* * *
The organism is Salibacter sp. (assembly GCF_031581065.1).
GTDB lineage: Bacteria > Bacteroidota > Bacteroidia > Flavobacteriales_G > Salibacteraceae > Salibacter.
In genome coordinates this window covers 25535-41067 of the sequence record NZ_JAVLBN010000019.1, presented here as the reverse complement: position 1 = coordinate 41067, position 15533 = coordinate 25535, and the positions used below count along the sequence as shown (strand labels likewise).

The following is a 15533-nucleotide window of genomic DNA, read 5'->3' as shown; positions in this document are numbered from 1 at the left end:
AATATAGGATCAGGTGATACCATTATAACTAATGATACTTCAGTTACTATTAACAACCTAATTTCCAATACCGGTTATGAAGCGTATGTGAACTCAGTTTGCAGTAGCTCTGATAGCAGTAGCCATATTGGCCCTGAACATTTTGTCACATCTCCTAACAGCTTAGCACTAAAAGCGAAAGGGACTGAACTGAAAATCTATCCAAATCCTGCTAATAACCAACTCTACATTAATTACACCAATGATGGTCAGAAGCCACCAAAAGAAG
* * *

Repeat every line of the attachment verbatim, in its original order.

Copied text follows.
The organism is Salibacter sp. (assembly GCF_031581065.1).
GTDB lineage: Bacteria > Bacteroidota > Bacteroidia > Flavobacteriales_G > Salibacteraceae > Salibacter.
In genome coordinates this window covers 25535-41067 of the sequence record NZ_JAVLBN010000019.1, presented here as the reverse complement: position 1 = coordinate 41067, position 15533 = coordinate 25535, and the positions used below count along the sequence as shown (strand labels likewise).

The following is a 15533-nucleotide window of genomic DNA, read 5'->3' as shown; positions in this document are numbered from 1 at the left end:
AATATAGGATCAGGTGATACCATTATAACTAATGATACTTCAGTTACTATTAACAACCTAATTTCCAATACCGGTTATGAAGCGTATGTGAACTCAGTTTGCAGTAGCTCTGATAGCAGTAGCCATATTGGCCCTGAACATTTTGTCACATCTCCTAACAGCTTAGCACTAAAAGCGAAAGGGACTGAACTGAAAATCTATCCAAATCCTGCTAATAACCAACTCTACATTAATTACACCAATGATGGTCAGAAGCCACCAAAAGAAG